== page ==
“He’s completely oblivious of the black race,” said Maria Alleyne, a pediatric nurse in Burtonsville, Md., who immigrated from Grenada in 1986. Alleyne added that Trump “sides with the people who do these heinous crimes. His heart is a heart of stone, not of flesh.”
Biden has a far more positive image among black Americans on racial issues, though a sizable minority percentage are skeptical. A 74 percent majority feel Biden is sympathetic to the problems of black people, while 23 percent say he is not. Among black Americans under age 40, that figure rises to 32 percent.
Overall, 17 percent of black adults say Biden is biased against black people, but there are notable differences among age groups. Among those over age 65, 8 percent say he is biased, compared with 14 percent among those 40 to 64 and 24 percent of those ages 18 to 39.
Asked how much Biden would do to reduce discrimination against black Americans in the criminal justice system, 65 percent say he would do “a great deal” or “some,” while 33 percent think he would do little or nothing.
Young black men are particularly critical, with 51 percent saying Biden would do little or nothing to reduce discrimination, compared with 38 percent among young black women. Among seniors overall, 17 percent share that view.
The Post-Ipsos poll finds less of a generational divide when black registered voters are asked whom they would vote for if the election were held today: 90 percent under age 40 support Biden, as do 92 percent of those ages 40 to 64 and 92 percent of those 65 and older.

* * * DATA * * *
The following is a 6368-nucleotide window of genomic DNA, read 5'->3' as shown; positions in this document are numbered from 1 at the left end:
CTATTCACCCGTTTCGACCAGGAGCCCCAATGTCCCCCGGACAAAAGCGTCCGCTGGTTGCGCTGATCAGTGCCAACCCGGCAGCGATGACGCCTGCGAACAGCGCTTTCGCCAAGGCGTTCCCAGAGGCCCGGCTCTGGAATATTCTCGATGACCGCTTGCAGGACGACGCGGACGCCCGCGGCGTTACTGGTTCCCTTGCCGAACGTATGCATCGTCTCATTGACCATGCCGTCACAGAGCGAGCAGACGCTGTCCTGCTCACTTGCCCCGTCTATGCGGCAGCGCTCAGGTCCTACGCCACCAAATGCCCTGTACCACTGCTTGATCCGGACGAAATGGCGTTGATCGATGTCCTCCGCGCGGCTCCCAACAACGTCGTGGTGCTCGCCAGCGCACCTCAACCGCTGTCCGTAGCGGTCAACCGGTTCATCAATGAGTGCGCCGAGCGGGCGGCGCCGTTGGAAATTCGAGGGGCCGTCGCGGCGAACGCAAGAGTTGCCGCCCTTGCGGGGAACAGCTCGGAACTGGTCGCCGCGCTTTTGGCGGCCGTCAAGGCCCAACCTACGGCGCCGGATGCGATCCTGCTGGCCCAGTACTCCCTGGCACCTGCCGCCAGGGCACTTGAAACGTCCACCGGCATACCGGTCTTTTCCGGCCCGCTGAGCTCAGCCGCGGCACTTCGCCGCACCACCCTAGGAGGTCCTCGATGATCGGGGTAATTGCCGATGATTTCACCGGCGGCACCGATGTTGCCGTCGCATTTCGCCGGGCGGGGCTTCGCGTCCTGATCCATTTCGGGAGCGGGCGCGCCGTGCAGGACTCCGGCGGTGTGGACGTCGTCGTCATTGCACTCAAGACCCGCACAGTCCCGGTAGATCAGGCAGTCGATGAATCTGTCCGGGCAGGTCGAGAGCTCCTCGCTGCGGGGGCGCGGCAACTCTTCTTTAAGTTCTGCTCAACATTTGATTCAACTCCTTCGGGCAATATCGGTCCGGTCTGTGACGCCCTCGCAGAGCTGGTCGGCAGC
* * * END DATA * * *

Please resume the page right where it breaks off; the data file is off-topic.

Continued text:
Among younger black Americans, there is a small gender gap. Biden is supported by 81 percent of black men ages 18 to 39, but among black women in the same age group, his support rises to 94 percent.
Biden staked much of his campaign for the Democratic nomination on his ability to appeal to black voters, and their overwhelming support in the South Carolina primary resuscitated his then-faltering candidacy. In May, Biden faced blowback for suggesting African Americans who are considering voting for Trump “ain’t black.” He later admitted the comment was “much too cavalier,” and said he did not take the black vote for granted.
The 2016 election underscored how strong black support in primaries, where turnout is relatively low, may not translate to high turnout in a general election. Former secretary of state Hillary Clinton won an even larger share of the black vote in her 2016 nomination contest than Biden did this year, yet black turnout in the general election fell sharply from 67 percent of eligible voters in 2012 to 60 percent in 2016, while white and Hispanic turnout grew over the same period.
The Washington Post-Ipsos poll was conducted June 9-14 through Ipsos’s KnowledgePanel, a large online survey panel recruited through random sampling of U.S. households. Results among the sample of 1,153 non-Hispanic black adults including 989 black registered voters, both with a margin of sampling error of plus or minus four percentage points.
Vanessa Williams and Cleve R. Wootson Jr. contributed to this report.